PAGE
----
Cocoa agroforestry is less resilient to extreme drought than cocoa in full sun
Scientists of Göttingen University demand to rethink options for cocoa production in West Africa
A new study based on detailed field measurements in West Africa shows cocoa agroforestry to be less drought resilient than previously thought. The strong El Niño event of 2015/2016 bringing hot winds with temperatures up to 44 ˚C and severe water limitations wiped out cocoa in agro-forestry systems. The findings call for a rethinking of the climate adaptation options in the most important cocoa production region of the world. The study was conducted by doctoral student Issaka Abdulai of the Tropical Plant Production and Agricultural Systems Modelling (TROPAGS) division of the University of Göttingen. It was published in the scientific journal Global Change Biology.
Over 70 percent of the world cocoa supply comes from West Africa, a region known to be vulnerable to climatic change and experiencing more frequent agroclimatic extremes in recent years. El Niño events affect the region and have occasionally resulted in severe and long-lasting droughts with considerable yield penal-ties for cocoa, which is very sensitive to water deficits. In West Africa and elsewhere, cocoa-agroforestry systems often have been promoted as a silver bullet for sustainable farming, generally but also in view of their modification of the micro-climate as an adaptation strategy to prevailing climate risks.
Abdulai assessed the resilience of cocoa plants under agroforestry and full sun systems to drought. He conducted experiments using sophisticated sapflow, micro-climate and soil water measurement techniques. “The study demonstrated that in extreme drought situations, cocoa under full sun appears to be more climate-resilient than systems with shade trees”, says Abdulai. Soil water competition under agroforestry was identified to override the benefits of micro climate moderation by shade trees during the extreme drought periods. The agroforestry systems recorded complete cocoa plant mortality while those under full sun survived and recovered. “Under extreme climate with severe drought conditions, the role of the widely grown shade trees on cocoa plants became critical as competition for soil water with cocoa plants had been intensified”, explains Prof. Dr. Reimund P. Rötter, Head of TROPAGS division and supervisor of Abdulai.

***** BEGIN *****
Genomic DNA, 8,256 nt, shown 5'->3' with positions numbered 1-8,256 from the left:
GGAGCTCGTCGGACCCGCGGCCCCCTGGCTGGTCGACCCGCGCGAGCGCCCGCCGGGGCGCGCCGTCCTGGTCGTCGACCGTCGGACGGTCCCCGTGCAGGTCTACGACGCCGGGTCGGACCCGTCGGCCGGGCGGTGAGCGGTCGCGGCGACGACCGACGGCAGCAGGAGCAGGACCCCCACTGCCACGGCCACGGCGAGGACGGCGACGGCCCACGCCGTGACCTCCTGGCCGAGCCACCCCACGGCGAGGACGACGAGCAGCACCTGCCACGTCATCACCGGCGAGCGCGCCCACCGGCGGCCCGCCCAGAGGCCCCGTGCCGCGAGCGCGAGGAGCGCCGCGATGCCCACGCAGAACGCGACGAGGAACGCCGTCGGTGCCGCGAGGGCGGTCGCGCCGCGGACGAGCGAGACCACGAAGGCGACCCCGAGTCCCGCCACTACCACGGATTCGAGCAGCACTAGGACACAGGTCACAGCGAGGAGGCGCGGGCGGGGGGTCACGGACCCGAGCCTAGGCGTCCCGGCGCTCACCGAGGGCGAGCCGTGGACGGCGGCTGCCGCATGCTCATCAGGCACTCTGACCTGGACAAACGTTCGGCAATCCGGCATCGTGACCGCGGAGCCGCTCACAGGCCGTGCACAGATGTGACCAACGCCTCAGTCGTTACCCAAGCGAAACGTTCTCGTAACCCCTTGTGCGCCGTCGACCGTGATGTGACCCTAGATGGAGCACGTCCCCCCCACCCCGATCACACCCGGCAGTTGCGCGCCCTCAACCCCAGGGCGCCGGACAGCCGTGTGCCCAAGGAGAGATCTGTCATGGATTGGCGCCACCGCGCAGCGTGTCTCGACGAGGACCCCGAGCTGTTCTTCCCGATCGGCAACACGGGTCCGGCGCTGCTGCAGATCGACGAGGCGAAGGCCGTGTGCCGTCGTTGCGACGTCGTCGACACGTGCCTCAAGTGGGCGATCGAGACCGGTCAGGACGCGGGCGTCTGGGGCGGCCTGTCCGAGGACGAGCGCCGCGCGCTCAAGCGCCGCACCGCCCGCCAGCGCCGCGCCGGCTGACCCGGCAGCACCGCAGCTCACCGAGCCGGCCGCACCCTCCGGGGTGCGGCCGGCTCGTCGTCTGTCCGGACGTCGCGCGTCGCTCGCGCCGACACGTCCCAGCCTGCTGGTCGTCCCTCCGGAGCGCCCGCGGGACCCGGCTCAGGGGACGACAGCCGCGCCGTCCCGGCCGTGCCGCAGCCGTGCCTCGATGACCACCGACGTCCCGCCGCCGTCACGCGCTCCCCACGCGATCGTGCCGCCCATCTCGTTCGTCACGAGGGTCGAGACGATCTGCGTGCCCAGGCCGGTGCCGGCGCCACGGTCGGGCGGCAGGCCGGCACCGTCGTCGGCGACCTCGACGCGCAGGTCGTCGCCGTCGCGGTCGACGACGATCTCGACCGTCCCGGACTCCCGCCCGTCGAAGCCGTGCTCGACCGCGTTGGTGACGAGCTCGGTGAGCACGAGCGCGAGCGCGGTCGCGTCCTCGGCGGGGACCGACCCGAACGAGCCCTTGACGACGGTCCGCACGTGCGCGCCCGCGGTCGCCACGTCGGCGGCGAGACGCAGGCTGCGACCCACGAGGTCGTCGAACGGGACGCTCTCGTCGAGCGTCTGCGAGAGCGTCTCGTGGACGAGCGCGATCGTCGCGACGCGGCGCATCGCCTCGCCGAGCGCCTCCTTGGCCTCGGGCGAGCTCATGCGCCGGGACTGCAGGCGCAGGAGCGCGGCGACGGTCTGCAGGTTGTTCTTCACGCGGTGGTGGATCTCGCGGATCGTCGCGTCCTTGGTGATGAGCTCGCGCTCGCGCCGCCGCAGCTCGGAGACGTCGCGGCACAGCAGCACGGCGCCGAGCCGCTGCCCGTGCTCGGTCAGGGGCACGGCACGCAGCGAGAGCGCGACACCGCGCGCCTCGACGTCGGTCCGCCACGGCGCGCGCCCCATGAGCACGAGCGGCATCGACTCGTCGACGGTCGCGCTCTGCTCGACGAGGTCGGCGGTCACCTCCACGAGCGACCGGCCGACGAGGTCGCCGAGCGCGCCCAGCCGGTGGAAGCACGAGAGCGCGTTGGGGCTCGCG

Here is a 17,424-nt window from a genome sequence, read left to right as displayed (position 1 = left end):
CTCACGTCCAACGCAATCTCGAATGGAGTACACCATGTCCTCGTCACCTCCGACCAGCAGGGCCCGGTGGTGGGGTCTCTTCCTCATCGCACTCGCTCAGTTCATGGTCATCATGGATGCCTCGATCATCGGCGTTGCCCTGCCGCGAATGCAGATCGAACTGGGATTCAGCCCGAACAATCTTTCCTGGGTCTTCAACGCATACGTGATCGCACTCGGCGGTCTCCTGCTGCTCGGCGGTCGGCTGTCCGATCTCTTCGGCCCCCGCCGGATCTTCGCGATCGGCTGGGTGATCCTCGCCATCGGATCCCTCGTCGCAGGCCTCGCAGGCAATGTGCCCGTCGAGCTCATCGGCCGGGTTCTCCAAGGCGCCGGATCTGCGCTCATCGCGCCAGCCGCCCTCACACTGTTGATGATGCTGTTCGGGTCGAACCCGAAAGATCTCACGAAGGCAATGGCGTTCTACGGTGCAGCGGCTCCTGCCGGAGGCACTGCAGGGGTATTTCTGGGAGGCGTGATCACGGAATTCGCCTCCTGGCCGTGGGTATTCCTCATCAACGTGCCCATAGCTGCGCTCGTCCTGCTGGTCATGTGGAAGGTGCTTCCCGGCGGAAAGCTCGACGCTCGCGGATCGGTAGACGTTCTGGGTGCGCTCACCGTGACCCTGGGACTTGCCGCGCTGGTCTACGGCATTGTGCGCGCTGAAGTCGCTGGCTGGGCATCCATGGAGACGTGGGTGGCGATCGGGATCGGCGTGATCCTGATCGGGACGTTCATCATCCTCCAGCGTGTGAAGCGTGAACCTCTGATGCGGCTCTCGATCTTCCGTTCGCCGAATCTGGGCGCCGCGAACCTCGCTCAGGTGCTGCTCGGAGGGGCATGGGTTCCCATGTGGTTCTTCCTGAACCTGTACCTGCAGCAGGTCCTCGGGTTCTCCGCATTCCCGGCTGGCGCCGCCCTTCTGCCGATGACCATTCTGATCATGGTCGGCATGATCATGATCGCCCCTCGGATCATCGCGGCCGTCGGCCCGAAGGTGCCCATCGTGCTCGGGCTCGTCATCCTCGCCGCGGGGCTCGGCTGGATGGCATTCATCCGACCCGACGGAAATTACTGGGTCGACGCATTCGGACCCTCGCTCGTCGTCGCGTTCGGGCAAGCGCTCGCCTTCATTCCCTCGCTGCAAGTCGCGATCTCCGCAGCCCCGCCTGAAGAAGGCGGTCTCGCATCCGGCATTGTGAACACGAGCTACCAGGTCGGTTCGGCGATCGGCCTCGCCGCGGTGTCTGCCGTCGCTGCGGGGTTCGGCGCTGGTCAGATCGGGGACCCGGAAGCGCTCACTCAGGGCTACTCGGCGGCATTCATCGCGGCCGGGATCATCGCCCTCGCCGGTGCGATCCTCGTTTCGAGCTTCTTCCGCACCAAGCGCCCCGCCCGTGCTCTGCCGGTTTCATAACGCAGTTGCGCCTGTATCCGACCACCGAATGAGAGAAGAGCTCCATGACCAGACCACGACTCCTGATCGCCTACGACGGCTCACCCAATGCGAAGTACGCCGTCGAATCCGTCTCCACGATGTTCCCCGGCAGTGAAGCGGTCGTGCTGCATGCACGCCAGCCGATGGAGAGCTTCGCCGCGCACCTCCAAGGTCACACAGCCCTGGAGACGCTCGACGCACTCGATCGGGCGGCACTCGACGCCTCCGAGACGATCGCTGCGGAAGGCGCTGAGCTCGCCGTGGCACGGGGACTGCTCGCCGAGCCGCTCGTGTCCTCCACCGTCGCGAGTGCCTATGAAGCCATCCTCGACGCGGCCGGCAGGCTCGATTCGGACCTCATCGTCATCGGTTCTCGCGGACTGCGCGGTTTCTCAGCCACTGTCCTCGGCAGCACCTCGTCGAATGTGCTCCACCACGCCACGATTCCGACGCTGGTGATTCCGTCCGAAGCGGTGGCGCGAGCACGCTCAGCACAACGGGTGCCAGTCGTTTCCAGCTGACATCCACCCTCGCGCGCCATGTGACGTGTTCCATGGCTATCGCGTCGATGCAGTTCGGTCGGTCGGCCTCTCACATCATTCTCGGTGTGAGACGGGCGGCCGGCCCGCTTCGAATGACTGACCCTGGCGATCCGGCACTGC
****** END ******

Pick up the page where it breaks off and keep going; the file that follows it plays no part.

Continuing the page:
“The importance of these results is underlined since other researchers reported that climate change is projected to cause over 50 percent of the current cocoa production areas in West Africa to face marginal climate conditions by 2050”, says Dr. Munir Hoffmann, a Postdoc of TROPAGS division. Rötter adds: “These findings will have considerable policy implications and demand for a rethinking of the climate adaptation options in the most important cocoa production region of the world.” The study was conducted within within the project “Trade-offs and synergies in climate change adaptation and mitigation in coffee and cocoa sys-tems in Ghana and Uganda”, which was funded by the German Federal Ministry for Economic Cooperation and Development.
Original publication: Abdulai, I. et al. Cocoa agroforestry is less resilient to sub-optimal and extreme climate than cocoa in full sun. Global Change Biology. Doi:10.1111/gcb.13885
Mr. Issaka Abdulai and Prof. Dr. Reimund P. Rötter
Faculty for Agricultural Science
Department of Crop Sciences – Tropical Plant Production and Agricultural Systems Modelling (TROPAGS)
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